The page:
90                       1553                        167
         100                       1926                        186
         150                       4575                        284
         200                       8719                        383
         250                      14596                        482

8.  Acknowledgements

   This specification is based on EAP-FAST [RFC4851], which included the
   ideas and efforts of Nancy Cam-Winget, David McGrew, Joe Salowey, Hao
   Zhou, Pad Jakkahalli, Mark Krischer, Doug Smith, and Glen Zorn of
   Cisco Systems, Inc.

   The TLV processing was inspired from work on the Protected Extensible
   Authentication Protocol version 2 (PEAPv2) with Ashwin Palekar, Dan
   Smith, Sean Turner, and Simon Josefsson.

   The method for linking identity and proof-of-possession by placing
   the tls-unique value in the challengePassword field of the CSR as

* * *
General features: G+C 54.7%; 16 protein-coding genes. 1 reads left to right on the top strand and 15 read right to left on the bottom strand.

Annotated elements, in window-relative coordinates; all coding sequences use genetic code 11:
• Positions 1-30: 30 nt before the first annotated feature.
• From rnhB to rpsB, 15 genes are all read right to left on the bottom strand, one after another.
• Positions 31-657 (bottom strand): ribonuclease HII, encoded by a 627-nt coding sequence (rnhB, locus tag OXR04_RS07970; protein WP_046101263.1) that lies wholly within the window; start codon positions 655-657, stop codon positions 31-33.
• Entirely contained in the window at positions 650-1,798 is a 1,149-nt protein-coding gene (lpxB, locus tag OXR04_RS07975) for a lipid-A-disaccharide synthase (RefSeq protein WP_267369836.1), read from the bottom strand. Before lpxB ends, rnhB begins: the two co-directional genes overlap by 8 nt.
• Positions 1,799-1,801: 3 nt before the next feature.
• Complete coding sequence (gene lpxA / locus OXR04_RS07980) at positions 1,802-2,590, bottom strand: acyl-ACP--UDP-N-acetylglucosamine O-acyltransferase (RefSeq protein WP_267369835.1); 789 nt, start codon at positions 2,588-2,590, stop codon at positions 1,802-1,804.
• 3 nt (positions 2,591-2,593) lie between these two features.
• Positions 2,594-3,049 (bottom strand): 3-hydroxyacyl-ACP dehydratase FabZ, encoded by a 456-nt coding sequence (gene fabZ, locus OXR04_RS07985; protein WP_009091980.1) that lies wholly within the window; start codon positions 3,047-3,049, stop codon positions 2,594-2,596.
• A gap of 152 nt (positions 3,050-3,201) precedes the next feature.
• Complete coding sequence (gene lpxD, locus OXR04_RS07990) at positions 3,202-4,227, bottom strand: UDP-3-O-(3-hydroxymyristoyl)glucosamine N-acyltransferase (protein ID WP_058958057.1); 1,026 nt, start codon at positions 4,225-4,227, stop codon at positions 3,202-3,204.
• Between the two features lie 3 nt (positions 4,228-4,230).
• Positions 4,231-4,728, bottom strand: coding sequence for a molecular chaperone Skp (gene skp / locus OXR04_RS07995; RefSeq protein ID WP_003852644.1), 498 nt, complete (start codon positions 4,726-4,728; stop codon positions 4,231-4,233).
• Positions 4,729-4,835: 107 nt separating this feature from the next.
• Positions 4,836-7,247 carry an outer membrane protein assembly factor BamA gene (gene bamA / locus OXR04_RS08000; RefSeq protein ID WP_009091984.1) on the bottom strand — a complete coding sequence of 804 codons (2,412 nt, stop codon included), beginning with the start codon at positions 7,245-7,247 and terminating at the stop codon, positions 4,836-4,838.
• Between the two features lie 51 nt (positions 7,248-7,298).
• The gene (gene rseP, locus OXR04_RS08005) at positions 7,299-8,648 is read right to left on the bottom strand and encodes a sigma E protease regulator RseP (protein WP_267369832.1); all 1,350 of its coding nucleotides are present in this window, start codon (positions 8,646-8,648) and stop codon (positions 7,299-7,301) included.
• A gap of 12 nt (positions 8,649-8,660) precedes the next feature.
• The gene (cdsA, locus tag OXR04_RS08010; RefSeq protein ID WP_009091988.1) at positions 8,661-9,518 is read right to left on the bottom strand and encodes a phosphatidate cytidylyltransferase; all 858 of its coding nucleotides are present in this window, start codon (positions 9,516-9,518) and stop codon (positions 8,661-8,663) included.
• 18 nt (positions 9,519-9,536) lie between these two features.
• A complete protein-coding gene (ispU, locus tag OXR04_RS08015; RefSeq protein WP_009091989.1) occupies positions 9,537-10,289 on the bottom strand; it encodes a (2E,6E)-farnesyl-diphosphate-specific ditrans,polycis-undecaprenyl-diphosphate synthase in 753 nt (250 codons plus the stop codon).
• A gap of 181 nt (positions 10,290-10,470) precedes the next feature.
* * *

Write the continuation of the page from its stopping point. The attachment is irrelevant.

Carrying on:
described in Section 3.8.2 was inspired by the technique described in
   "Enrollment over Secure Transport" [RFC7030].

   Helpful review comments were provided by Russ Housley, Jari Arkko,
   Ilan Frenkel, Jeremy Steiglitz, Dan Harkins, Sam Hartman, Jim Schaad,
   Barry Leiba, Stephen Farrell, Chris Lonvick, and Josh Howlett.

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9.  References

9.1.  Normative References

   [RFC2119]  Bradner, S., "Key words for use in RFCs to Indicate
              Requirement Levels", BCP 14, RFC 2119, March 1997.

   [RFC3748]  Aboba, B., Blunk, L., Vollbrecht, J., Carlson, J., and H.
              Levkowetz, "Extensible Authentication Protocol (EAP)", RFC
              3748, June 2004.

   [RFC5077]  Salowey, J., Zhou, H., Eronen, P., and H. Tschofenig,
              "Transport Layer Security (TLS) Session Resumption without
              Server-Side State", RFC 5077, January 2008.

   [RFC5226]  Narten, T. and H. Alvestrand, "Guidelines for Writing an